7. Robert N. McCauley & Rama Seth, 1992. "Foreign bank credit to U.S. corporations: the implications of offshore loans," Quarterly Review, Federal Reserve Bank of New York, issue Spr, pages 52-65.
    8. Demiralp, Selva & Preslopsky, Brian & Whitesell, William, 2006. "Overnight interbank loan markets," Journal of Economics and Business, Elsevier, vol. 58(1), pages 67-83.
    9. Antoine Martin & James J. McAndrews & David R. Skeie, 2011. "A note on bank lending in times of large bank reserves," Staff Reports 497, Federal Reserve Bank of New York.
    10. Naohiko Baba & Robert N McCauley & Srichander Ramaswamy, 2009. "US dollar money market funds and non-US banks," BIS Quarterly Review, Bank for International Settlements, March.
    Full references (including those not matched with items on IDEAS)


    Citations are extracted by the CitEc Project, subscribe to its RSS feed for this item.

    Cited by:

    1. Anderson, Richard G. & Bordo, Michael & Duca, John V., 2017. "Money and velocity during financial crises: From the great depression to the great recession," Journal of Economic Dynamics and Control, Elsevier, vol. 81(C), pages 32-49.

    More about this item


    Deposit insurance; reserve balances; money markets; federal funds; repo; eurodollars; wholesale funding; flow of funds; large-scale asset purchases; Dodd-Frank;

    NEP fields

    This paper has been announced in the following NEP Reports:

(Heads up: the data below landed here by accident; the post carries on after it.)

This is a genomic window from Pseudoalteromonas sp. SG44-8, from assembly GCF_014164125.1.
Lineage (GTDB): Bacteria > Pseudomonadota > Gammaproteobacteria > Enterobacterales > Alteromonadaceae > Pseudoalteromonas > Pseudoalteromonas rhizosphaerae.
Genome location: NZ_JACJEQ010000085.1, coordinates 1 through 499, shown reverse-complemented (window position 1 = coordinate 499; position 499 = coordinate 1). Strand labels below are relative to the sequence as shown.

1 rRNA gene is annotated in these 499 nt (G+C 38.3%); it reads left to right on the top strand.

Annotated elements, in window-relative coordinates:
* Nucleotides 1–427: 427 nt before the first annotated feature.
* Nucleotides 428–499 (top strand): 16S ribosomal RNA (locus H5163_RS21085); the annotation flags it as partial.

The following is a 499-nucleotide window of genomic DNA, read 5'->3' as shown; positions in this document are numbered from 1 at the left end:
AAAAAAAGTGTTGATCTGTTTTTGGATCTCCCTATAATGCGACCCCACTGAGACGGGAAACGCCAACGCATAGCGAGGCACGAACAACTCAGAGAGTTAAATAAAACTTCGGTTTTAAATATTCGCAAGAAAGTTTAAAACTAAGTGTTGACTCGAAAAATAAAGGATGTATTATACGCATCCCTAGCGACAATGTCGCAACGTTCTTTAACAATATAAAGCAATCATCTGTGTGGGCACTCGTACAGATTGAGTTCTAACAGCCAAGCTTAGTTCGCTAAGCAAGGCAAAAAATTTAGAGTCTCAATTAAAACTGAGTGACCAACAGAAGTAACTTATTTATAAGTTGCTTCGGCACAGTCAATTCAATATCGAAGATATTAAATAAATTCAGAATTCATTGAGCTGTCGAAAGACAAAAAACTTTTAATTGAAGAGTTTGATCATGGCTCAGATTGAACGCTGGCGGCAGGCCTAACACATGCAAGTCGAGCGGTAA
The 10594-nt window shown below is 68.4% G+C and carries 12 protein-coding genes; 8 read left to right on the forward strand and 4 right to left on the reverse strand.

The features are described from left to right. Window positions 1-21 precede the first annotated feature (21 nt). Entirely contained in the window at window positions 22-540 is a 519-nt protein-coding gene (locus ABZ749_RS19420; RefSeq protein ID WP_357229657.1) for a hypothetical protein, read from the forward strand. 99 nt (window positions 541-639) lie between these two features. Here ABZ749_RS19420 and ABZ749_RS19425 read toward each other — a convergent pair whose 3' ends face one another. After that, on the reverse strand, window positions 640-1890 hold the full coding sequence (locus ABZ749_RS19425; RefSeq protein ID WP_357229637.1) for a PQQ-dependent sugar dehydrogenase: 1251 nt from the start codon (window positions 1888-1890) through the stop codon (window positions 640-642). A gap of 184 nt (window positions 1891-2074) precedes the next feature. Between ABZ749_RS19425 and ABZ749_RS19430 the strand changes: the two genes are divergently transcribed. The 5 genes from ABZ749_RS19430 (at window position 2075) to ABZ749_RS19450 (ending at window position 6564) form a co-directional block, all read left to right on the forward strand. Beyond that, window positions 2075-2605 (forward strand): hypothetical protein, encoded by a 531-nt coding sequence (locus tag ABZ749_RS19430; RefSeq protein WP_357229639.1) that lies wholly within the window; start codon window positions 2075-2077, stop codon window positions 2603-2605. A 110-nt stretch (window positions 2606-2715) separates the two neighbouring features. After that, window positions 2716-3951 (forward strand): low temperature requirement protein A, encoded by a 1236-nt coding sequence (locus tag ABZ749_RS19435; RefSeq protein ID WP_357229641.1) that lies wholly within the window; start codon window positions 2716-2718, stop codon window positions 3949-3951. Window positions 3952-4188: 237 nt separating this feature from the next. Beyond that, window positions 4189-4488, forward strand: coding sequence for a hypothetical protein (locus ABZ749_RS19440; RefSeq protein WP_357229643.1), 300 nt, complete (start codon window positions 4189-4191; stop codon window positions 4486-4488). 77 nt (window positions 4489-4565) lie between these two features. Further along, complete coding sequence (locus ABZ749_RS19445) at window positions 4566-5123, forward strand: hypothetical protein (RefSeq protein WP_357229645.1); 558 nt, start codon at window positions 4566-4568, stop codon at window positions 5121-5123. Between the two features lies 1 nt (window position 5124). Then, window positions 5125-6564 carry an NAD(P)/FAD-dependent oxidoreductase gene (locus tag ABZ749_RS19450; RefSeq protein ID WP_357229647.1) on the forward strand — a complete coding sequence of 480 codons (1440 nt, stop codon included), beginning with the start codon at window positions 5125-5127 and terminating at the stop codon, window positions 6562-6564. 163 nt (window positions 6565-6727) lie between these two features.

Access and download statistics


    All material on this site has been provided by the respective publishers and authors. You can help correct errors and omissions. When requesting a correction, please mention this item's handle: RePEc:bis:biswps:413. See general information about how to correct material in RePEc.

    For technical questions regarding this item, or to correct its authors, title, abstract, bibliographic or download information, contact: (Christian Beslmeisl). General contact details of provider: .

    If you have authored this item and are not yet registered with RePEc, we encourage you to do it here. This allows to link your profile to this item. It also allows you to accept potential citations to this item that we are uncertain about.

    If CitEc recognized a reference but did not link an item in RePEc to it, you can help with this form .

    If you know of missing items citing this one, you can help us creating those links by adding the relevant references in the same way as above, for each refering item. If you are a registered author of this item, you may also want to check the "citations" tab in your RePEc Author Service profile, as there may be some citations waiting for confirmation.

    Please note that corrections may take a couple of weeks to filter through the various RePEc services.

    IDEAS is a RePEc service hosted by the Research Division of the Federal Reserve Bank of St. Louis . RePEc uses bibliographic data supplied by the respective publishers.